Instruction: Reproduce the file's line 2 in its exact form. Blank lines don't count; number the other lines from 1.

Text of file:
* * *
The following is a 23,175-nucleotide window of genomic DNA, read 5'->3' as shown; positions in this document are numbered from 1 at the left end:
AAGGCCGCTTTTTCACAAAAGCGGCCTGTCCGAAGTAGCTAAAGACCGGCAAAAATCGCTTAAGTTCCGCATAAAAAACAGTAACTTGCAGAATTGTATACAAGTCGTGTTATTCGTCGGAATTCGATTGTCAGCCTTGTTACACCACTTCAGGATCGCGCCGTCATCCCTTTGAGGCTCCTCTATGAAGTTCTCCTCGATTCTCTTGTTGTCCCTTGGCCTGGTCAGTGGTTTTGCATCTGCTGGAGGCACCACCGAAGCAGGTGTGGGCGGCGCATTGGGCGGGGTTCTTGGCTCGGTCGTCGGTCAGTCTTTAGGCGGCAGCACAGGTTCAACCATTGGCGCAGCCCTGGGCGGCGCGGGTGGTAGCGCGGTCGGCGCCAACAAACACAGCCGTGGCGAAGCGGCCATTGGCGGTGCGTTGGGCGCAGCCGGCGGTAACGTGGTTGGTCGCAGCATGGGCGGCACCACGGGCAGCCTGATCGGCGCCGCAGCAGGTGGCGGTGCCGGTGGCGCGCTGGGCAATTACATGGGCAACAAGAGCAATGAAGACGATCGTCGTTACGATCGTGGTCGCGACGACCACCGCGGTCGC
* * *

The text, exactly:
AAGGCCGCTTTTTCACAAAAGCGGCCTGTCCGAAGTAGCTAAAGACCGGCAAAAATCGCTTAAGTTCCGCATAAAAAACAGTAACTTGCAGAATTGTATACAAGTCGTGTTATTCGTCGGAATTCGATTGTCAGCCTTGTTACACCACTTCAGGATCGCGCCGTCATCCCTTTGAGGCTCCTCTATGAAGTTCTCCTCGATTCTCTTGTTGTCCCTTGGCCTGGTCAGTGGTTTTGCATCTGCTGGAGGCACCACCGAAGCAGGTGTGGGCGGCGCATTGGGCGGGGTTCTTGGCTCGGTCGTCGGTCAGTCTTTAGGCGGCAGCACAGGTTCAACCATTGGCGCAGCCCTGGGCGGCGCGGGTGGTAGCGCGGTCGGCGCCAACAAACACAGCCGTGGCGAAGCGGCCATTGGCGGTGCGTTGGGCGCAGCCGGCGGTAACGTGGTTGGTCGCAGCATGGGCGGCACCACGGGCAGCCTGATCGGCGCCGCAGCAGGTGGCGGTGCCGGTGGCGCGCTGGGCAATTACATGGGCAACAAGAGCAATGAAGACGATCGTCGTTACGATCGTGGTCGCGACGACCACCGCGGTCGC